This approach does not commend to us. Accordingly the learned Judge rejected the various applications thereby declining to condone the delay which alone would permit him to set aside the abatement with 662 the result that appeal was disposed of as having abated.

Hence this appeal by special leave.

We heard Mr. S.S. Khanduja, learned counsel for the appellants and Mr. G.D. Gupta, learned counsel for the respondents Approach to the applications seeking condonation of delay in moving the application for substitution of parties who died during the pendency of civil appeal in the High Court has to be as observed by this Court in Bhagwan Swaroop v. Moolchand and Hans Raj v. Sunder Lal Aggarwal. In the present case the High Court unfortunately committed an error in rejecting the application for condoning the delay.

It is the High Court which had to satisfy itself that the petitioner made out sufficient cause which prevented him from moving the application for substitution in time and not the trial Court. The High Court may call for report of the trial Court but then cannot adopt the approach of a court exercising revisional jurisdiction. It must examine the material collected by the trial Court and come to its own conclusion. In this case the High Court observed that it was not persuaded to take a view different from the one taken by the trial Court. This is impermissible. The second error was that once an appeal is pending in the High Court, the heirs are not expected to keep a constant watch on the continued existence of parties to the appeal before the High Court which has a seat far away from where parties in rural areas may be residing. And in a traditional rural family the father may not have informed his son about the litigation in which he was involved and was a party. Let it be recalled what has been said umpteen times that rules of procedure are designed to advance justice and should be so interpreted and not to make them penal statutes for punishing erring parties.

The deceased appellant has left behind him his sons. It is a moot point whether the father acquainted his son/sons about his litigation for seeking relief in respect of his service. If this is the nature of litigation, we are not inclined to draw the inference drawn by the trial court that son/sons knew about the pendency of appeal.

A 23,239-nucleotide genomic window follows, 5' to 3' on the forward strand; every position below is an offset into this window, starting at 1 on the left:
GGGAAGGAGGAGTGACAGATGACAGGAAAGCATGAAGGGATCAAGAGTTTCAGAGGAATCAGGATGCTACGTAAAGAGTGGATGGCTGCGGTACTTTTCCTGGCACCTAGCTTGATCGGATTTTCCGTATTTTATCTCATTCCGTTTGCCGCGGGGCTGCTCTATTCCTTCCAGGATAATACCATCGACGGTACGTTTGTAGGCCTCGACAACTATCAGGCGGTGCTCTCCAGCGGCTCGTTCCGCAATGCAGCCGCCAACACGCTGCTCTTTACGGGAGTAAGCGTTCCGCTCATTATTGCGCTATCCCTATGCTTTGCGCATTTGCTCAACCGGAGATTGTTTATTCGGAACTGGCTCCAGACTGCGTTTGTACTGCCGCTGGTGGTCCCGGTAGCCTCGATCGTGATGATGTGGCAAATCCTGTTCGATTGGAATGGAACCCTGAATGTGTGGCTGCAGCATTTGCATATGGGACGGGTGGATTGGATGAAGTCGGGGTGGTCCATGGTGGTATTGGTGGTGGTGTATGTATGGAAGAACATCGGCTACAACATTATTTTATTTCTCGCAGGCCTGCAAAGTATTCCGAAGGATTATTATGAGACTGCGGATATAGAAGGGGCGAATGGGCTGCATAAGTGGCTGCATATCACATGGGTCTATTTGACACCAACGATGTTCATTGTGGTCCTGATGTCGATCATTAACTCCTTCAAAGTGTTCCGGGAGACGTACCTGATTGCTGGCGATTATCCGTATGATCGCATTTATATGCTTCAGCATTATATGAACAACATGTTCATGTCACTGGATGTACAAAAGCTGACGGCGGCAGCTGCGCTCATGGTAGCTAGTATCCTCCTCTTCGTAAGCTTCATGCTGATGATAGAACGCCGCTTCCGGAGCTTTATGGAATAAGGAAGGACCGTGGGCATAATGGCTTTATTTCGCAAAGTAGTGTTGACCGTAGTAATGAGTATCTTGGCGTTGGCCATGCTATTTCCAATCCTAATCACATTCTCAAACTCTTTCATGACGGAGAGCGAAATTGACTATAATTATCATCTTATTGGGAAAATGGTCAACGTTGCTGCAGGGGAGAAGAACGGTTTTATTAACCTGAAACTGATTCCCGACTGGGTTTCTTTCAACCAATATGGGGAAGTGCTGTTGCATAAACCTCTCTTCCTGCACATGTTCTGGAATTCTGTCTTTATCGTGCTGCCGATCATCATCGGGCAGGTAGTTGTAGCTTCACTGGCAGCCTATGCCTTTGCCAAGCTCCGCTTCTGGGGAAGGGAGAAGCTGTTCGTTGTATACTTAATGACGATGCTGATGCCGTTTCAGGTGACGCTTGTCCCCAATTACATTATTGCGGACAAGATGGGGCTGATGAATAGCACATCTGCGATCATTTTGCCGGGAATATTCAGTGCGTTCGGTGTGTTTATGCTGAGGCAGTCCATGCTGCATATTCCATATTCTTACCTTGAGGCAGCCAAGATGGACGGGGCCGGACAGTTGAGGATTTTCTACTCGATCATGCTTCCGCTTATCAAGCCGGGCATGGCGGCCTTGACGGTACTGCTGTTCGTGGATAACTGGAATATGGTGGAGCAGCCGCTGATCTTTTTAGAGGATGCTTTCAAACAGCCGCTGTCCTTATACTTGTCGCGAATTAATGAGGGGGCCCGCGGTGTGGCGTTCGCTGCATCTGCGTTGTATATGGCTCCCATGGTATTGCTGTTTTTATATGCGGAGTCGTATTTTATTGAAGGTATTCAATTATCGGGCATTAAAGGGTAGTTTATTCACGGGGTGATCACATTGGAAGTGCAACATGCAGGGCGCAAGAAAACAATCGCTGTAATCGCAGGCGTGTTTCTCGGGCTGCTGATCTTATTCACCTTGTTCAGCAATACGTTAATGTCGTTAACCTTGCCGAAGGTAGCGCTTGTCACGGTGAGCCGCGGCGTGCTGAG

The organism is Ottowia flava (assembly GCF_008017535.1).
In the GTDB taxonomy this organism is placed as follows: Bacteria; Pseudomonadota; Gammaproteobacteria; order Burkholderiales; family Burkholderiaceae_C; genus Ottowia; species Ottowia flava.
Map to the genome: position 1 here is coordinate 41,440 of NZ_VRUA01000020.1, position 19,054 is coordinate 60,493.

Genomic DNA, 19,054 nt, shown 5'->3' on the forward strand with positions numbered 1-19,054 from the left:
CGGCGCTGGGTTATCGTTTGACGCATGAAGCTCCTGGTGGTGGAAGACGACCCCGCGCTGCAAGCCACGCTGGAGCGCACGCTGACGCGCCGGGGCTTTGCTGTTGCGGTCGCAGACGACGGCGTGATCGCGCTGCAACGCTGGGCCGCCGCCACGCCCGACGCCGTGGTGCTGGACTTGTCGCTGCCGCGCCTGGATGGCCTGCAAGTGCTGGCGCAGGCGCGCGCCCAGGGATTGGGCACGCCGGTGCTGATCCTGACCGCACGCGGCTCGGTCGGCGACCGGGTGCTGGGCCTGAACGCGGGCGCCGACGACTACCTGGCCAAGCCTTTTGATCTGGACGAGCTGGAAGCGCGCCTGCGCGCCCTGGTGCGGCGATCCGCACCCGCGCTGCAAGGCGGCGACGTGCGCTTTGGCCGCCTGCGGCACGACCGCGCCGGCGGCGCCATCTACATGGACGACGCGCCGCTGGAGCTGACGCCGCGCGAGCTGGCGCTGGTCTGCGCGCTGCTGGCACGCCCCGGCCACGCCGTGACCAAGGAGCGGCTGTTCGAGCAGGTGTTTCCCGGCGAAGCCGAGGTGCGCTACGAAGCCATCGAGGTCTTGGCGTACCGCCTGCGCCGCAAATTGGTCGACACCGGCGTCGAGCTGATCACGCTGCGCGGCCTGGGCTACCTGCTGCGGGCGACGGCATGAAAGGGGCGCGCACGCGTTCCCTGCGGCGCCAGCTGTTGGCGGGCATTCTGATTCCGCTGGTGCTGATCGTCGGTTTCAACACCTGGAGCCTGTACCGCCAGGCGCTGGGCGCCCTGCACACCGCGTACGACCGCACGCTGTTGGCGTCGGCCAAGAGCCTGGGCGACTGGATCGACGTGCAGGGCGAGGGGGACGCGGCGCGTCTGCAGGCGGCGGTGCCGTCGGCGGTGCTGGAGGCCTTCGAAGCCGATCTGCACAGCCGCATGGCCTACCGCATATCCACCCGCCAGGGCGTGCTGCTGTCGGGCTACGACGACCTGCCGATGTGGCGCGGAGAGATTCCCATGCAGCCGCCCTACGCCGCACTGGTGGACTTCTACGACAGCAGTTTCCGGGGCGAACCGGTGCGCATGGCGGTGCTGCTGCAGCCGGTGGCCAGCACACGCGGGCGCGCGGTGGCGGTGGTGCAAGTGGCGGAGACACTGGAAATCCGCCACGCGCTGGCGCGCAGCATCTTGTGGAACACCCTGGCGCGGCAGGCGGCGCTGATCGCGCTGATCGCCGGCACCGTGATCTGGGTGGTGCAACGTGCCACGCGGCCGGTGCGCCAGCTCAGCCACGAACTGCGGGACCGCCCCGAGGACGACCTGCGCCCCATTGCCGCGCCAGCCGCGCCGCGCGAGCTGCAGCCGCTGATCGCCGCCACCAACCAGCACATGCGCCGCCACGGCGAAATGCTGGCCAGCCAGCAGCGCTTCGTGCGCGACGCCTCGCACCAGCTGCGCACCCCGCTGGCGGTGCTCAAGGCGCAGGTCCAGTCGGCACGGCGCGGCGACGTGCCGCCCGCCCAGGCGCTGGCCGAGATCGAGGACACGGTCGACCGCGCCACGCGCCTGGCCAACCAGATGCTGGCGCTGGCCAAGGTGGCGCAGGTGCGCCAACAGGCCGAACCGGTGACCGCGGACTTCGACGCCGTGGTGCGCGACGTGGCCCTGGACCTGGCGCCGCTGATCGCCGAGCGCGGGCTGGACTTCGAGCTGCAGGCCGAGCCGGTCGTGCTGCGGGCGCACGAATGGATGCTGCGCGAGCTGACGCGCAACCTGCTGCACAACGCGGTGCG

Having heard learned counsel on either side we are satisfied that both the trial court as well as the High Court were in error in not condoning the delay in seeking substitution of heirs and legal representatives of the deceased/appellant in time. Cause for delay as urged 663 appears to us to be sufficient which prevented them from moving the petition for substitution. We are satisfied that sufficient cause was made for condoning the delay.

Accordingly, we first set aside the order passed in I.A. No. 5745 of 1978 under section 5 of the Limitation Act seeking condonation of delay and grant the same. We set aside the order disposing of the appeal having abated and set aside the abatement. We condone the delay in seeking substitution and grant substitution. Accordingly, the heirs and legal representatives who applied for substitution in place of the deceased-appellant are directed to be brought on record. The appeal succeeds to this extent and is allowed and the orders of the High Court herein above set out are set aside and the matter is remitted to the High Court for disposal in the light of the observations made herein. Since the matter is an old one the High Court may dispose of it as expeditiously as possible. There will be no order as to costs. The appeal is disposed of accordingly.

M.L.A Appeal allowed.